Hakuhodo DY Music and Pictures

Greetings from the Edge!

This week on the Edge, we dive back into Japanese cinema, but instead of the spooks and spectres of the Yokai series, we’ll be taking on a whirling engine of delinquent splatterpunk destruction with Bloody Chainsaw Girl. In the tradition of Tokyo Gore Police, Vampire Girl Versus Frankenstein Girl, and Mutant Girls Squad, I just knew I had to give it a review. Let’s see if this little slice of life school drama with mutant-cyborgs, slacker teachers, mad science co-eds, transgender ninja, and power tools of mass destruction can make the grade or if it’ll end up in cinematic detention here on the Edge!

Starring Rio Uchida as Giko Nokomura, our titular chainsaw-wielding delinquent, Mari Yamachi as Nero Aoi, the high school mutant-cyborgs creating mad scientist out for revenge, Seira Sato as Sayuri Bakutani, the cyborg captain of the cheer squad, now augmented with a missile launcher in her… nether regions, and Yuki Tamaki as Hanzo the gender reassigned leader of the Ninja club.

Based on the manga “Bloody Delinquent Girl Chainsaw” ( which is apparently pretty popular in France, believe it or not ), Bloody Chainsaw Girl recounts the story of Giko Nokomura and her trials and tribulations attempting to take a makeup exam to graduate high school so she can join her family’s architectural demolition firm ( no explosives certifications for dropouts in Japan, it seems. ) However, Nero Aoi, the local mad science girl, has taken over the school and turned most of the students and facility into mutant-cyborg killing machines to extract her vengeance on Giko for some slight that Giko just can’t seem to remember. Thankfully, Giko never comes to school without her industrial wreckers chainsaw and her delinquent attitude. Will Giko manage to pass her makeup test, fight off the mutant minions of Nero, and save her school, or will she have to face a repeat year of high school? Oh, and be torn limb from limb by the mutant-cyborgs…

Giko knows what it takes to “Get Ahead” in High School! (image courtesy of Hakuhodo DY Music and Pictures)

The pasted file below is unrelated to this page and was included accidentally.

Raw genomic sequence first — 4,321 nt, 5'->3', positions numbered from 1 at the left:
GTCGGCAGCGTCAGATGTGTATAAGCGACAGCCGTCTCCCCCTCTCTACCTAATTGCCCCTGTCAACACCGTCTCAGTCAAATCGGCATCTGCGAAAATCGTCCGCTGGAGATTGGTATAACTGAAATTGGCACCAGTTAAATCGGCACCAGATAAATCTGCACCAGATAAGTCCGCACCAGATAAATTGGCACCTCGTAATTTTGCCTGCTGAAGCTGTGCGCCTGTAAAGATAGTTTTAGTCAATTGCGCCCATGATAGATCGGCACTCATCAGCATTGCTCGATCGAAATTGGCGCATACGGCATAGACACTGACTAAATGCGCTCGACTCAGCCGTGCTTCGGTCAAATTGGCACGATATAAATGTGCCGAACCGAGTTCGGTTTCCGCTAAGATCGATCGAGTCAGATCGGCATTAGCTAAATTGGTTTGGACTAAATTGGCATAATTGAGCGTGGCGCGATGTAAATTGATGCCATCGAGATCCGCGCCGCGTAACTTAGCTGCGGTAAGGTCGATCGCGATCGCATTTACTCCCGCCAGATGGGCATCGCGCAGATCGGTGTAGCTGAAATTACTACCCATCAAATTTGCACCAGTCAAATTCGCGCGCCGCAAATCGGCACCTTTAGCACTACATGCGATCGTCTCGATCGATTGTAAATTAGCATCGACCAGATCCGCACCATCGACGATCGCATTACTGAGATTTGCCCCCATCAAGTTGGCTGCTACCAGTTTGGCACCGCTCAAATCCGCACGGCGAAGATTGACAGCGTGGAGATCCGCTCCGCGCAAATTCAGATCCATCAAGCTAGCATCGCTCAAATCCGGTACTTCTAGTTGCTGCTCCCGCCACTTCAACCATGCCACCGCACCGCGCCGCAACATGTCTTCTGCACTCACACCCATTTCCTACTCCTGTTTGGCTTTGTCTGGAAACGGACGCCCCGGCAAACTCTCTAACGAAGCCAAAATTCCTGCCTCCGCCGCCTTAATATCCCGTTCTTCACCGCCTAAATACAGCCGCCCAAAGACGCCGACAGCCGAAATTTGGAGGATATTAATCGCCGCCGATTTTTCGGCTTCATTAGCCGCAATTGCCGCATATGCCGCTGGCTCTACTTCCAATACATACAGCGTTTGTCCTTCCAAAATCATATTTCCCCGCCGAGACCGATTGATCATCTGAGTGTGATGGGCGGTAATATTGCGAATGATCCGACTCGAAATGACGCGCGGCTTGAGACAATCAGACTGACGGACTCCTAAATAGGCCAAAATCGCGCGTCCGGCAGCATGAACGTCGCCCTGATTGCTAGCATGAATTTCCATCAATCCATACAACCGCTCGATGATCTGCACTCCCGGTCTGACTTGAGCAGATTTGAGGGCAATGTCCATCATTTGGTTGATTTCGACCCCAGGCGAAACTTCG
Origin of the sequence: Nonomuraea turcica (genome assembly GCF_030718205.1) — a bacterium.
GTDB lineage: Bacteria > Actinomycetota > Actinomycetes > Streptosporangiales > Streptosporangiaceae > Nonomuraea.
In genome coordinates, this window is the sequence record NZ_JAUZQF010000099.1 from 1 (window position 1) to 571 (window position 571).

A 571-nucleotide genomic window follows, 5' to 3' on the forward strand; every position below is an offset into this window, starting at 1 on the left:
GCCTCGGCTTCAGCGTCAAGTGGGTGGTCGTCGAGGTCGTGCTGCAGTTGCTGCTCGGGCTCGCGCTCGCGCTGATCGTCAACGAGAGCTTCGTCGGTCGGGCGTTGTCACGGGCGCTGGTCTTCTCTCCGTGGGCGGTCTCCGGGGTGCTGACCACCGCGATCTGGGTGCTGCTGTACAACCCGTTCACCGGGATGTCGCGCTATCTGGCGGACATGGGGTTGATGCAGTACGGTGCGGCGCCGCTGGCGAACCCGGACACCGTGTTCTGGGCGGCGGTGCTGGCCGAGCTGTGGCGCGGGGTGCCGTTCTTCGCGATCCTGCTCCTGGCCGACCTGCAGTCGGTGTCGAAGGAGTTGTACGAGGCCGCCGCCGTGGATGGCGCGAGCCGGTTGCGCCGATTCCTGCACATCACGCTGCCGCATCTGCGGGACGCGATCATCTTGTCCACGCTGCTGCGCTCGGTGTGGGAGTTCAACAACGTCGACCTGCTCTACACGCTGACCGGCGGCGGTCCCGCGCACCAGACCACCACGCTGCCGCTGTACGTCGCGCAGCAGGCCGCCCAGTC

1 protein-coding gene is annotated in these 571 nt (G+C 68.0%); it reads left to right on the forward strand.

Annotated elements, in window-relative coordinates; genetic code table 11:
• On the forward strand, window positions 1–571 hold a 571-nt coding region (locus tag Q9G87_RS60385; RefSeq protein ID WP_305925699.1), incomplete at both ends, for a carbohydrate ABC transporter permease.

The effects in Bloody Chainsaw Girl aren’t great, but they do have a certain cheesy charm that was fun to watch. Plenty of fake blood and body parts flying and, for such a low budget, they manage to mix CGI and practical effects in a pretty balanced fashion. Each where they’d be most effective.

It’s kinda sad that higher budget productions don’t take a hint and learn how to better utilize both effect types instead of just slapping cheap CGI over everything regardless of its suitability to the actual effect or scene.

A lot of the mutant-cyborgs are unimpressive, to say the least, and serve mainly as chainsaw fodder for Giko to carve her way through. I don’t think I’m spoiling anything when I say that there is a chainsaw duel at the movie’s climax, and while I appreciate the effort put into it, the villain’s skull saw comes across as pretty rubbery. A+ for design and inspiration, C- for actual implementation, I’m afraid.

Mari Yamachi does a great job as Nero the teen mad scientist with a mysterious revenge quest against Giko. (image courtesy of Hakuhodo DY Music and Pictures)

Bloody Chainsaw Girl is an odd mix of teenage manga humor and splatterpunk aesthetic. It’s not entirely successful in either regard and some of the jokes are hit and miss or require a knowledge of the basic background genres to recognize. It’s too bloody for most humor fans and not nearly bloody enough for the real gore fans. I don’t think it’s destined to be a favorite of fans of either genre and I was left with a feeling that they could have done more in either direction to make it more memorable.